How massive can neutron stars be?

How massive can neutron stars be?

Astrophysicists from Goethe University (Frankfurt) were able to establish a new limit for the maximum mass of neutron stars: no more than 2.16 solar masses.

Neutron stars were first discovered in the 1960s. and from that moment it was important to understand what their maximum massiveness was. Unlike black holes, these stars cannot gain mass arbitrarily.

With a radius of 12 km and a mass twice the solar one, neutron stars are considered to be one of the densest objects in space. They manage to form so powerful gravitational fields that they can compete with black holes. Usually their mass is 1.4 times the solar one, but there are pulsars, like PSR J0348 + 0432, whose figure reaches 2.01 solar masses.

The density of such stars is amazing. Imagine that the Himalayas squeezed into a beer mug! But there are signs that a neutron star with maximum massiveness will collapse into a black hole if you add at least one neutron. In order to derive an exact maximum limit of massiveness, the scientists applied the “universal relation” approach. That is, almost all neutron stars resemble each other, which means their properties can be expressed in terms of dimensionless quantities. The researchers combined universal relationships with data on the signals of a gravitational wave and subsequent electromagnetic radiation (kilon). This greatly simplifies the calculations, since it makes them independent of the equation of state.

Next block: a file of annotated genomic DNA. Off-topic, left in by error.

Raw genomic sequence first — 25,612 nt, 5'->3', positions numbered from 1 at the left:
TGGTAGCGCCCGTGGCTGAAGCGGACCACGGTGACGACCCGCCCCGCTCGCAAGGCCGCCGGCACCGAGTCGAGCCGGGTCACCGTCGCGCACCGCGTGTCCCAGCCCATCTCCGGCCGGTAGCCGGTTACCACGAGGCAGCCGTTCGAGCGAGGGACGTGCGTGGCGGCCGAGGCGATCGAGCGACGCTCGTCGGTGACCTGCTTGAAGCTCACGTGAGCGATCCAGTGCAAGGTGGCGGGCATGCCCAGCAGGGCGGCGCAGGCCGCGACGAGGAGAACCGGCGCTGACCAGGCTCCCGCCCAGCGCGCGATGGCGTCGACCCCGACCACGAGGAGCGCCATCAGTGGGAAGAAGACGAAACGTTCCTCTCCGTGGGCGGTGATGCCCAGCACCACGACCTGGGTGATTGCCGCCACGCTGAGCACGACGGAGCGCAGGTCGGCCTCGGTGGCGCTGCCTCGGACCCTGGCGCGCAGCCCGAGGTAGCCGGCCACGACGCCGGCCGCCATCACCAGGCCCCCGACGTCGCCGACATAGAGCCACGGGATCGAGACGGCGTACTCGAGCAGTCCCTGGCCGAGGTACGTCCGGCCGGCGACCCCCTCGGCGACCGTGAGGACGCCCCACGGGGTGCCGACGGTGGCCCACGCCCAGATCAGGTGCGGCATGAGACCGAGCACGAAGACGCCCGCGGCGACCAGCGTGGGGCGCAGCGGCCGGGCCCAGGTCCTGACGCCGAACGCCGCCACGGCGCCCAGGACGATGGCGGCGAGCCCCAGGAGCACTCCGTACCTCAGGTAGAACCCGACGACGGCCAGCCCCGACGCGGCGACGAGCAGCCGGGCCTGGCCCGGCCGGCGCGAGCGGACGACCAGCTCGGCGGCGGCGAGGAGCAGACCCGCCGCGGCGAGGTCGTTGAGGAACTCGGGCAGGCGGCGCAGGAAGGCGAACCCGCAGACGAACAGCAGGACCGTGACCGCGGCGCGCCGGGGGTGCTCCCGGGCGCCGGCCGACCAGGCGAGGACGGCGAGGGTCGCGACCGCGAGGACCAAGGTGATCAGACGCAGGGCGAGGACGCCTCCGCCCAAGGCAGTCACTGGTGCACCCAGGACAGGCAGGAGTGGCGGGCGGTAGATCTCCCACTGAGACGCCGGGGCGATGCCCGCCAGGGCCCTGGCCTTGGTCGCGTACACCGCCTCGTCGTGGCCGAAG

As a result, we get an excellent example of the interaction of theoretical and experimental research. In the near future, it is expected that gravitational-wave astronomy will be able to observe more similar events. This will further reduce uncertainty and help to better understand the behavior of a substance under extreme conditions.

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